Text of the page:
She took over. Our grown-up children ran off to beg aspirin from neighbors. The ambulance service whisked me away to the stroke centre where I used to work.
Since retirement I blog, tweet, write, persuade, give speeches, campaign. I talk a lot to our children. Losing speech, I feared my useful life was over. Speech is so central to our humanity that the Onkelos (10 translated “man became a living soul” in the Creation story (2) as “man became a speaking soul.”
At the hospital, some of my favorite staff were on. The new young consultant was good. The mini stroke gradually cleared. My tests were all fine, but the worrying thing was this had occurred on full preventative treatment. Even though preventative treatment is highly effective, mini-strokes still warn of major even, G-d forbid, fatal strokes to come.
I reacted in two ways, as a doctor and as a patient. As a doctor, this was simple. I could optimize my treatment and identify risk factors to be minimized.
As a patient, this was hard. I was in shock. My confidence was knocked. In myself and in the Future. Fourteen weeks later, I still feel vulnerable, and nothing in my medical experience, had really prepared me for this.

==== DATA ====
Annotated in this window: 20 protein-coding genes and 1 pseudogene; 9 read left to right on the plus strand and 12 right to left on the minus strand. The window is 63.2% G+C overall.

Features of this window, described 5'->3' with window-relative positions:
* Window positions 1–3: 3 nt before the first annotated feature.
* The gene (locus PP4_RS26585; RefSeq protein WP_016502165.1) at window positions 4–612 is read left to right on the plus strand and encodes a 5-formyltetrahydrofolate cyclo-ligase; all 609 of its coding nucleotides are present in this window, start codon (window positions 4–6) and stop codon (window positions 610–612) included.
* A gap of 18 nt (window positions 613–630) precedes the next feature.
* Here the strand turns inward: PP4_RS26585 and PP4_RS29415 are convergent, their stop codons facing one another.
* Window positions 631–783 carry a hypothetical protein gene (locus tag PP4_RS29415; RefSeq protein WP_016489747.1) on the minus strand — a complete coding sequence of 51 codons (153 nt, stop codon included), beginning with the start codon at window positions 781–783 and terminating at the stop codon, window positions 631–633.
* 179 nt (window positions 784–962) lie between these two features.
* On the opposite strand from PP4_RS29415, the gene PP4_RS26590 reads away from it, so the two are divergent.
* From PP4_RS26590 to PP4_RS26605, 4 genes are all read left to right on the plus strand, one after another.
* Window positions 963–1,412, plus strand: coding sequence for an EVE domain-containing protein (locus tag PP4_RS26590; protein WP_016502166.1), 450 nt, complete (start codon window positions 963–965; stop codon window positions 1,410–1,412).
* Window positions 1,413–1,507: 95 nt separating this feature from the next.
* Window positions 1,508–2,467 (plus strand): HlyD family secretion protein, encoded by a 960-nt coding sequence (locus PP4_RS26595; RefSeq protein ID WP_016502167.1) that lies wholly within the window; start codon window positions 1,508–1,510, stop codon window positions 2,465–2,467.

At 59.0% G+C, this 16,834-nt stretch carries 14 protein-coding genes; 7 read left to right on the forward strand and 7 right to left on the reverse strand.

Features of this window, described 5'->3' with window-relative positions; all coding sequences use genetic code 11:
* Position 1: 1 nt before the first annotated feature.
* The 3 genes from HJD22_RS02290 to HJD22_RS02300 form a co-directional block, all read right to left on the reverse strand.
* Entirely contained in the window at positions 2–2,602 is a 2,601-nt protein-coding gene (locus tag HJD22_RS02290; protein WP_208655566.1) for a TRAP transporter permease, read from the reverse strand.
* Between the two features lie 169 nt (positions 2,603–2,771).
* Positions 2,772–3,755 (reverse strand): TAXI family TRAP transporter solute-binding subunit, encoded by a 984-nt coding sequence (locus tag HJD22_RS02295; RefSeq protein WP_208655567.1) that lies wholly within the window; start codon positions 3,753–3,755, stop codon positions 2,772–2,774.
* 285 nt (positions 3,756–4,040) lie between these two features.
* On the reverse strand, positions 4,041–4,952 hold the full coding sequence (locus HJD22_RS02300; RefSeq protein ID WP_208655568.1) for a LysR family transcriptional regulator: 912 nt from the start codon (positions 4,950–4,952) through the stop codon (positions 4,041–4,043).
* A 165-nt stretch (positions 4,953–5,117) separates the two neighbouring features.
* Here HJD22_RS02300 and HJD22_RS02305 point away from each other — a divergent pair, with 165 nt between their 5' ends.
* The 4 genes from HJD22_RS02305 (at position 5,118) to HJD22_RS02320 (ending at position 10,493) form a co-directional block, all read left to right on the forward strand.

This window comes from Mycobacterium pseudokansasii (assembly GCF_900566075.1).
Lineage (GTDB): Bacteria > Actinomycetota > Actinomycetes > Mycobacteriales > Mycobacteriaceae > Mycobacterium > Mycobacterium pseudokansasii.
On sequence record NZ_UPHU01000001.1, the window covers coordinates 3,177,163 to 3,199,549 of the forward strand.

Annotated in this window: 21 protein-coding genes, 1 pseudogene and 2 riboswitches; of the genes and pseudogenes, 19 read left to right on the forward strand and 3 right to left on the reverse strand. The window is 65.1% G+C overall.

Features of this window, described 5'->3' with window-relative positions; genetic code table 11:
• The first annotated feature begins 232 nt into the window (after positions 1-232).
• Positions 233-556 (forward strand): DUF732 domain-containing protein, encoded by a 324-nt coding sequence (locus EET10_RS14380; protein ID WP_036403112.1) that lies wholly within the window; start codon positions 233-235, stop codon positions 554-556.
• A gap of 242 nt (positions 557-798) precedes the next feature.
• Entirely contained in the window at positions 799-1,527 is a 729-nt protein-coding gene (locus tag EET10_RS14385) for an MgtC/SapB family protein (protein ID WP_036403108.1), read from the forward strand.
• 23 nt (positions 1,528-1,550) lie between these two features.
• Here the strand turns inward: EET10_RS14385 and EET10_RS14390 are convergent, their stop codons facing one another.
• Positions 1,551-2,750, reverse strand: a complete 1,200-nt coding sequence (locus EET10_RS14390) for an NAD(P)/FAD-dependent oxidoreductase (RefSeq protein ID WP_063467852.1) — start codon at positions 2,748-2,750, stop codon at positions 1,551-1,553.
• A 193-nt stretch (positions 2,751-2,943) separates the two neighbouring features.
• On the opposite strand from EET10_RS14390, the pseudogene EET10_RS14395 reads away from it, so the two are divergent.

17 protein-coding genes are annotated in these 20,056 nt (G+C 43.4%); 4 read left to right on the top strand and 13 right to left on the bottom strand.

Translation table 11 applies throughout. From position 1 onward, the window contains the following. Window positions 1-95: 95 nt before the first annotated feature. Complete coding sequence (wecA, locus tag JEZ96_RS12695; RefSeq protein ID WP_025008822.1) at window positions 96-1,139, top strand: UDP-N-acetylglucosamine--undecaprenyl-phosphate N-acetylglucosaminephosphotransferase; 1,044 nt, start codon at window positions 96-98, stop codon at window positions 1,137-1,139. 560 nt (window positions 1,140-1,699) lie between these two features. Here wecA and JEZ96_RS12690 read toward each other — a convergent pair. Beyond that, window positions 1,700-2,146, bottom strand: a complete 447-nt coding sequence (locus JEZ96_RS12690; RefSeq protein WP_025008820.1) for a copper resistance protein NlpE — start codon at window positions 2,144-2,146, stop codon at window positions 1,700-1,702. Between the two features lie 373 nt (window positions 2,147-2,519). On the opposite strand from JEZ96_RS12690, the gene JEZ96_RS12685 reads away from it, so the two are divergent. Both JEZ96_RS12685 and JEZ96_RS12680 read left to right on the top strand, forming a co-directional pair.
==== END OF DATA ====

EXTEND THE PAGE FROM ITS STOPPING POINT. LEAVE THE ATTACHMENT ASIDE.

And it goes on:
Confronted by my own mortality, the daily “Modeh Ani” and “Elokai Neshama” prayers of thanks on waking now have double resonance, not only because I was now well, but because strokes can also occur during sleep. As the sages say, “Sleep is 1/60th of death.”(3)
So, when a month later we were in Israel, I did what I rarely do: write a long note to put in the Kotel (Western Wall). I’m not so sure this works, as it’s up to us, not G-d, to solve our problems, but as a fan of Paschal’s wager, why not back the horse both ways?